California’s lemon laws are among the most important protections new car owners have. These laws ensure that if your vehicle has a genuine manufacturing defect, the carmaker must either repair, replace, or refund it. There are several ways that lemon claims can be settled, but one of the most well-known is the cash-and-keep settlement.
While cash-and-keep offers might seem like a good deal, you shouldn’t blindly accept them. Manufacturers offer these lemon settlements because they’re the cheapest solution, not because they’re best for you, the consumer. Here’s what you need to know about these settlements, why they’re offered, and how to ensure you get the best deal for your defective car.
What Is a Cash-and-Keep Settlement Offer?
The name says everything you need to know about cash-and-keep settlements. The manufacturer offers a flat, one-time sum to compensate you for the defects and lets you keep the vehicle. In return, you agree to release them from responsibility for repairing the problems.
The amount offered depends on the car’s original value, the type of problem, and the amount of trouble and hardship you have experienced because of it. For example, if the issue is cosmetic, like paint that keeps peeling no matter what you do, the settlement may be a few thousand dollars and your attorney fees. In contrast, for a more serious issue like a battery with seriously reduced range in an electric car, the sum could be as much as half the vehicle’s value to account for how much it has depreciated.
Why Do Carmakers Offer Cash-and-Keep Deals?
These offers are typically made because the manufacturer acknowledges that your car is a genuine lemon and it wants to avoid the cost of buying it back or replacing it. The text of the offer may not state this directly, though. Instead, the offer may be presented as your best option to halt lengthy litigation.
However, just because the manufacturer has offered a settlement does not mean you must accept it. These offers are just one of three potential positive outcomes from lemon claims. The other two are replacements or buybacks.
Manufacturer buybacks are similar to cash offers but not the same. You don’t get to keep your car when the manufacturer buys it back. Instead, you receive the full sale price of the vehicle minus reasonable depreciation, and your legal fees are covered. You may also receive compensation for any repairs you made. You can use the funds to pay off your car loan or buy a new, non-defective vehicle of your choice.
Meanwhile, replacements are simple. The manufacturer covers your legal fees and replaces your defective vehicle with one of equivalent value. This will usually be a car of the same model and color, though it may be a more recent year.
If your car qualifies as a lemon, you, the consumer, get to pick whether you want cash, a buyback, or a replacement. Furthermore, even if you’d prefer the money, you have room to negotiate a better settlement instead of accepting the manufacturer’s first offer.
Pros and Cons of Quick Cash Settlements for Lemon Claims
If you’re preparing for a lemon claim, you should be ready for the manufacturer to offer a cash-and-keep deal. These offers can be worthwhile in certain circumstances, but they also have serious risks.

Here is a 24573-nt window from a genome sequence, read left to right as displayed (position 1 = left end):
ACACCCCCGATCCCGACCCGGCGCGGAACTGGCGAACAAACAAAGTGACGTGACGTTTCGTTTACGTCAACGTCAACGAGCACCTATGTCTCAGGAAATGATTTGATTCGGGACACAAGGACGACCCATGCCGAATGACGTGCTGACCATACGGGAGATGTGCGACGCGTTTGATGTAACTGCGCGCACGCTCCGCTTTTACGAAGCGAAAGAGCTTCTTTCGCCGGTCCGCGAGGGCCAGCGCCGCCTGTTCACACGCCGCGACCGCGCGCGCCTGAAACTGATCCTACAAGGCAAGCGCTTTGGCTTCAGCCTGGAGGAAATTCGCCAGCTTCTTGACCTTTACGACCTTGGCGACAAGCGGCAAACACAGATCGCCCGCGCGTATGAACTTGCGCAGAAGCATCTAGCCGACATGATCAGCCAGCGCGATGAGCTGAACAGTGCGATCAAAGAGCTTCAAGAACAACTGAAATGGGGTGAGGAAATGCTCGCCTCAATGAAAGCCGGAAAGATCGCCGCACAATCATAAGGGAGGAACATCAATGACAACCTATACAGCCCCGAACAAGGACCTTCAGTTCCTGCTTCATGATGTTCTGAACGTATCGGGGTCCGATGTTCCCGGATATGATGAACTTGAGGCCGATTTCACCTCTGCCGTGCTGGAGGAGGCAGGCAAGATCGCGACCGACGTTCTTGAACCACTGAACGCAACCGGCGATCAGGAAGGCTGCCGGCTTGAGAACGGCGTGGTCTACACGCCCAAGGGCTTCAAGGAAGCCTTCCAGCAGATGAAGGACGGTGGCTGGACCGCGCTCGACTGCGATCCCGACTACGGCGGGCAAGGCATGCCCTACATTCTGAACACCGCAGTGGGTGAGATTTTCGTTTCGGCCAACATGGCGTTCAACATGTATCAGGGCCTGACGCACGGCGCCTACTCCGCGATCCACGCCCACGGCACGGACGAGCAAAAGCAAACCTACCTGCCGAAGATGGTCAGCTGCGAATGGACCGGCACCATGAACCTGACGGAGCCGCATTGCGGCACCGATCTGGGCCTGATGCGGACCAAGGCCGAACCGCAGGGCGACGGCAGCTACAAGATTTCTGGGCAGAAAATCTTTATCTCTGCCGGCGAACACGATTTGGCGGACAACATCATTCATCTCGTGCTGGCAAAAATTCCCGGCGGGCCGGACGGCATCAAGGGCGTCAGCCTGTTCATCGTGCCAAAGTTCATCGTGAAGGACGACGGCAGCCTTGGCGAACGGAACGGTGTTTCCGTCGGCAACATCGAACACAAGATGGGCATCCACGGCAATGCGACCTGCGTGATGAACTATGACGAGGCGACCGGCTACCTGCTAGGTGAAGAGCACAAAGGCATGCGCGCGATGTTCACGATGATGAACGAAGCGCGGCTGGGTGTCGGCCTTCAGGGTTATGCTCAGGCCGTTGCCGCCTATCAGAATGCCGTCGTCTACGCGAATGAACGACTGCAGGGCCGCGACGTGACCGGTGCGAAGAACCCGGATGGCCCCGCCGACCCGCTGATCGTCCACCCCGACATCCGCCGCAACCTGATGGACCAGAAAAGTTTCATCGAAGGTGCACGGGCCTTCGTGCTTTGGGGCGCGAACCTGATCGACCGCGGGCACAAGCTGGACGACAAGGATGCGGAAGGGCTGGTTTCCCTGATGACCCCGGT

The benefits of a cash settlement are obvious:
- You get cash fast, usually in the form of a check that you can deposit immediately.
- You get to keep the same car, so there’s no need to change your insurance or notify the DMV or your loan provider.
- There are no lengthy negotiations about how much your car has depreciated or what year model is an appropriate replacement.
In short, cash offers are simple. However, this simplicity hides some drawbacks:
- You filed a lemon claim in the first place because your car is defective. Now you’re stuck with that defect for the life of the vehicle or your lease.
- If the defect affects its performance or safety, you’re putting yourself at risk whenever you drive it.
- The car is likely worth significantly less than it would be otherwise, so you might be underwater on the loan.
For these reasons, it’s usually best to at least consider a replacement or buyback instead when you’ve purchased a defective car. These options allow you to get rid of the potentially dangerous vehicle and start driving something safe and functional.
If you choose a buyback, you’re almost certain to get more money than you would with a cash-and-keep offer. You can use those funds to pay off your car loan, and you will often have some money left over, even after depreciation is considered.
If you lease, then a cash deal may be more appealing. Leases typically only last for two to three years. The cash settlement offer may be lower, but you won’t be stuck with a dangerous or unreliable vehicle like you would be with a car you purchased.
How to Choose the Right Settlement for Your Lemon
A cash settlement is not always the right choice. It’s wise to think carefully before accepting any settlement offer made by a big corporation. Signs that a cash-and-keep offer may be the best option include:
- You are comfortable with continuing to drive your car despite the defect.
- The defect does not put you in danger.
- You want the fastest option, not necessarily the best deal.
If you disagree with any of the options above, a cash-and-keep settlement may not be the right choice. If you’re still not sure what option is best, your California lemon lawyer can walk you through the specific benefits and drawbacks of your settlement offer.At Johnson & Buxton — The Lemon Law Guys, we can help you get the best possible settlement for your defective car. Don’t waste another day driving a vehicle that doesn’t work. Instead, get in contact with us today to discuss your situation and learn how we can help you get the money you deserve for your lemon.